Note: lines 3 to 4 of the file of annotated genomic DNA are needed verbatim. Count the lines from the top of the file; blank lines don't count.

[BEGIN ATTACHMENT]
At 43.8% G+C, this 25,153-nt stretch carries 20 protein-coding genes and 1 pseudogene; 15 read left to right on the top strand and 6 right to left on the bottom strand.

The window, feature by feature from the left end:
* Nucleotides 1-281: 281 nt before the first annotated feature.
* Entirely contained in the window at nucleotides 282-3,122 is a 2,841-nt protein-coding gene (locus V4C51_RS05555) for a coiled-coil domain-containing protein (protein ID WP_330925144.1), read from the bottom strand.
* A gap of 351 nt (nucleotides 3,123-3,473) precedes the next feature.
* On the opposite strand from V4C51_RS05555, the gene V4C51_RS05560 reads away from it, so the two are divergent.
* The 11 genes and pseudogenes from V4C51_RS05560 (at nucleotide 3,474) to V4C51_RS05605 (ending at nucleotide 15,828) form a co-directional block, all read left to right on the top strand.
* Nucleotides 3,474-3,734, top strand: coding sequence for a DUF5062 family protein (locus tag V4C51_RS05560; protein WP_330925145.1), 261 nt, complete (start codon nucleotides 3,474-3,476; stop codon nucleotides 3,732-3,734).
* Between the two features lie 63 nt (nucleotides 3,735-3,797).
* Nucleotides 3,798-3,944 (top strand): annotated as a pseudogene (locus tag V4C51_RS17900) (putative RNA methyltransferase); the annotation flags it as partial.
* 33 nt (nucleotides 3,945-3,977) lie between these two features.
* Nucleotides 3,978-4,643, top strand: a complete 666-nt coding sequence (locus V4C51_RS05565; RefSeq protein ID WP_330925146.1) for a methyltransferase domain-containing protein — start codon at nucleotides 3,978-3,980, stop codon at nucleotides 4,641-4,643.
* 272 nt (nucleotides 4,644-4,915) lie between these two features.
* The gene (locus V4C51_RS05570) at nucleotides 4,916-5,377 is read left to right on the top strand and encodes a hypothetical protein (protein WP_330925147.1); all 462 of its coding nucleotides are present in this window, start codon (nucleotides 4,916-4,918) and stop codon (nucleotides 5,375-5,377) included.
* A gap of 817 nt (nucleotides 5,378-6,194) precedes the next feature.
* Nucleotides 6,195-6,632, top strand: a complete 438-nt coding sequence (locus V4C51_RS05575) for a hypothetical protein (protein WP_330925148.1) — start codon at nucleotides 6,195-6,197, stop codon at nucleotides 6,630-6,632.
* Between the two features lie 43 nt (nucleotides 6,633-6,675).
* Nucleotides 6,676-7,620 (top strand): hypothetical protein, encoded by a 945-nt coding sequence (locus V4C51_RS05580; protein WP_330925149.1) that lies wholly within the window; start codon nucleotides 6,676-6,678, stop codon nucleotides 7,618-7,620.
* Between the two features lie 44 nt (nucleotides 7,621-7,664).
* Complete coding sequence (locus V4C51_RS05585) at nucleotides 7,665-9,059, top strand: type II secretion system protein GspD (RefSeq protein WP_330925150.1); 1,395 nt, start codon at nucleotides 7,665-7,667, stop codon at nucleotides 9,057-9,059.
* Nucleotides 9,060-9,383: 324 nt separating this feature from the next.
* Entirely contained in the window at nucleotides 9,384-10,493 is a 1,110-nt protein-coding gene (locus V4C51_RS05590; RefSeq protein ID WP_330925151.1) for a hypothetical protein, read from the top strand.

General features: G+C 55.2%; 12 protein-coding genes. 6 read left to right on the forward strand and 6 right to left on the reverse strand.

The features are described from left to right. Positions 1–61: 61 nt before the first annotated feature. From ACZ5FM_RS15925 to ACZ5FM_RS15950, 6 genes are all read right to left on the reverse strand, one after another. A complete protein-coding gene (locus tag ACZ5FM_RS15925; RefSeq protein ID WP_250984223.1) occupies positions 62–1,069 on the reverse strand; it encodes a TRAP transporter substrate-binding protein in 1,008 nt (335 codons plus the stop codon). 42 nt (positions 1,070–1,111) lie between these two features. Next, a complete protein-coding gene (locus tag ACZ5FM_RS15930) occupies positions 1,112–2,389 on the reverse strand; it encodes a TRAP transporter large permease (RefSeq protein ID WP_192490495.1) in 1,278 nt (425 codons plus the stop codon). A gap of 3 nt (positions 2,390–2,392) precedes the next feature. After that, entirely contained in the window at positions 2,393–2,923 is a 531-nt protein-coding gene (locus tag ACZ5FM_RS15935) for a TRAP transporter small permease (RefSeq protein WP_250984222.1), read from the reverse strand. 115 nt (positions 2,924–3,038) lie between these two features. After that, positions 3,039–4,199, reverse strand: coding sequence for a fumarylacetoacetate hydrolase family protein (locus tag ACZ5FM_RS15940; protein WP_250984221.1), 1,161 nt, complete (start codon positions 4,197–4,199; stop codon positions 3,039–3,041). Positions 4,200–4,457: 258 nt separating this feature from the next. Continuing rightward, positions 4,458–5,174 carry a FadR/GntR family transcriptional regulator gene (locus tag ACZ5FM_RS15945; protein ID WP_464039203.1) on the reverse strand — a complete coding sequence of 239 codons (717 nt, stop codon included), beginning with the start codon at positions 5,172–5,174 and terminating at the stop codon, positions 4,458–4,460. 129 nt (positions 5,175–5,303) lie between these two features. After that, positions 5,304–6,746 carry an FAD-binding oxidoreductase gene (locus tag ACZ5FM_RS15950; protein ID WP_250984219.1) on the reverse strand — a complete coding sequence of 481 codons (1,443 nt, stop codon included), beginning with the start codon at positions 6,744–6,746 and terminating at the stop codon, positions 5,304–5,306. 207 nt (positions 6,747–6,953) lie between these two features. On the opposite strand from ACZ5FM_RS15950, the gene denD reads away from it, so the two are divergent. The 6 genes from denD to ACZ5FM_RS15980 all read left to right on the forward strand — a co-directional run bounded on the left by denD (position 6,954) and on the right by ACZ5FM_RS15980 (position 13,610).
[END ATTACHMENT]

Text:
* Nucleotides 1-281: 281 nt before the first annotated feature.
* Entirely contained in the window at nucleotides 282-3,122 is a 2,841-nt protein-coding gene (locus V4C51_RS05555) for a coiled-coil domain-containing protein (protein ID WP_330925144.1), read from the bottom strand.